FINRA recently issued Regulatory Notice 22-08, which Reminds Members of Their Sales Practice Obligations for Complex Products and Options and Solicits Comment on Effective Practices and Rule Enhancements. The comment period ends on May 9, 2022.
FINRA has long been concerned with retail customers purchasing complex products. FINRA is concerned that investors may not have the financial experience to understand the products, the ability to withstand the risks or that the investment may perform in unexpected ways in various market or economic conditions. These concerns may be heightened when a retail customer accesses these products through a self-directed platform without the assistance of a financial professional. While FINRA raised these concerns previously, the new guidance is timely because of the significantly increased trading in complex products, more investors trading these products online and obligations under Regulation Best Interest. FINRA is in the process of conducting targeted examinations to review members’ practices related to options accounts and related areas, including account supervision, communications and diligence. FINRA is also interested in hearing from the industry about effective practices members developed for managing the risks complex products and options raise, particularly those accessible to self-directed retail investors, and whether the current regulatory framework is appropriately tailored to address the concerns raised by complex products.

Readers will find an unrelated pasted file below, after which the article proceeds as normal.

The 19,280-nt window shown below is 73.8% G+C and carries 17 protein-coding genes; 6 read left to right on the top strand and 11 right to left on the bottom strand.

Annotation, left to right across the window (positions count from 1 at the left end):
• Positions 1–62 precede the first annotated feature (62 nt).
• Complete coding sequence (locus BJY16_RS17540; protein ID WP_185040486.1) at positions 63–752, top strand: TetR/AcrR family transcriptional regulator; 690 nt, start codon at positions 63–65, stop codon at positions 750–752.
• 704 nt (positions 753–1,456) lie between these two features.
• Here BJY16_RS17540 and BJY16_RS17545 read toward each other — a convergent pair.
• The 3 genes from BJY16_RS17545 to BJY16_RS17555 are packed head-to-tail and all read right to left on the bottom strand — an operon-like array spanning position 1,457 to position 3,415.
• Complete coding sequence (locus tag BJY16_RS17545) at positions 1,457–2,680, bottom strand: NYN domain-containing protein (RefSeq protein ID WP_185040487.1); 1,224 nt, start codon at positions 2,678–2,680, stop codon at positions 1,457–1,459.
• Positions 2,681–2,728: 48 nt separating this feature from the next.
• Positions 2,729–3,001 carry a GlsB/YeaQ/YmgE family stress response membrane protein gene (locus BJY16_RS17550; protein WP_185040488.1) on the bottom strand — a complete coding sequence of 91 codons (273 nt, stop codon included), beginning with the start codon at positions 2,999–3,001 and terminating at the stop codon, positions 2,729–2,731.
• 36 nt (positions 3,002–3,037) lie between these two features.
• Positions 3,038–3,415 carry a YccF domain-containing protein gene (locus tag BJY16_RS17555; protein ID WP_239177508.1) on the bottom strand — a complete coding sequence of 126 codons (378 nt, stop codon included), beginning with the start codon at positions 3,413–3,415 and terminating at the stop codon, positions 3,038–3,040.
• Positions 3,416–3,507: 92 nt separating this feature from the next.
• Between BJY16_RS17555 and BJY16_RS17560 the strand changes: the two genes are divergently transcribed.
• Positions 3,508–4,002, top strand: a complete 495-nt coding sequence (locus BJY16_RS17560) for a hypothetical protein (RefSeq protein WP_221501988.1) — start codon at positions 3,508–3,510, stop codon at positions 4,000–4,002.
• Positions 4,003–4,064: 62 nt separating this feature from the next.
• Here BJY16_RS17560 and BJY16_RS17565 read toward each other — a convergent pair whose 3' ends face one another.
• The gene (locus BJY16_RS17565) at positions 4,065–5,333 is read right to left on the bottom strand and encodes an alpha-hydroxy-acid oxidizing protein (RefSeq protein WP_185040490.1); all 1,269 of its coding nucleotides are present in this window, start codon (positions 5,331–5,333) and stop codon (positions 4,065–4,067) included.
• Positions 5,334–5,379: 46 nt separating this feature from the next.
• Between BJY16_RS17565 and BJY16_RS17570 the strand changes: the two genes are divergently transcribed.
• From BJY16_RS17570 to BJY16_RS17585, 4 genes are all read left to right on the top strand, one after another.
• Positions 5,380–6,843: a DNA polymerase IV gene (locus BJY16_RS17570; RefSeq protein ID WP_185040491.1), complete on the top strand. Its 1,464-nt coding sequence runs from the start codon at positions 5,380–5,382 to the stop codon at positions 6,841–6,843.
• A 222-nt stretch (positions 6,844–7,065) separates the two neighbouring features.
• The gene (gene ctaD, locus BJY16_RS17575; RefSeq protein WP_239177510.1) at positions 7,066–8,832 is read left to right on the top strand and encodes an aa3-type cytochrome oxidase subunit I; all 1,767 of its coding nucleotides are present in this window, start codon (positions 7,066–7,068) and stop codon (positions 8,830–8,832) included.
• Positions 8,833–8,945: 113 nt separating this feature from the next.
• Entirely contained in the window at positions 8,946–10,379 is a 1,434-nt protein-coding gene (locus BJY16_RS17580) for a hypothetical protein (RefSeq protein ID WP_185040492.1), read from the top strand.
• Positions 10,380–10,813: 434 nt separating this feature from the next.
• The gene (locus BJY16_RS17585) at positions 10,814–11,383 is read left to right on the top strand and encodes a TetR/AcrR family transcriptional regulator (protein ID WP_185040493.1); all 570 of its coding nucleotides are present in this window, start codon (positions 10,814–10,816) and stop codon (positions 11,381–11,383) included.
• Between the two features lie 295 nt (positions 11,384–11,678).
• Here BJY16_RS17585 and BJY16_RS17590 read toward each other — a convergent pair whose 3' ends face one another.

The number of accounts trading in complex products and options has increased significantly in recent years. As a result, we are again reminding members of their current regulatory obligations, including, as discussed below, the application of Regulation Best Interest (Reg BI) when broker-dealers and their associated persons make securities recommendations, and recommendations of investment strategies involving securities, to retail customers. In addition, we are soliciting comment on: (1) effective practices that members have developed for complex products and options, particularly when retail investors are involved; and (2) whether the current regulatory framework, which was adopted at a time when the majority of individuals accessed financial products through financial professionals, rather than through self-directed platforms, is appropriately tailored to address current concerns raised by complex products and options.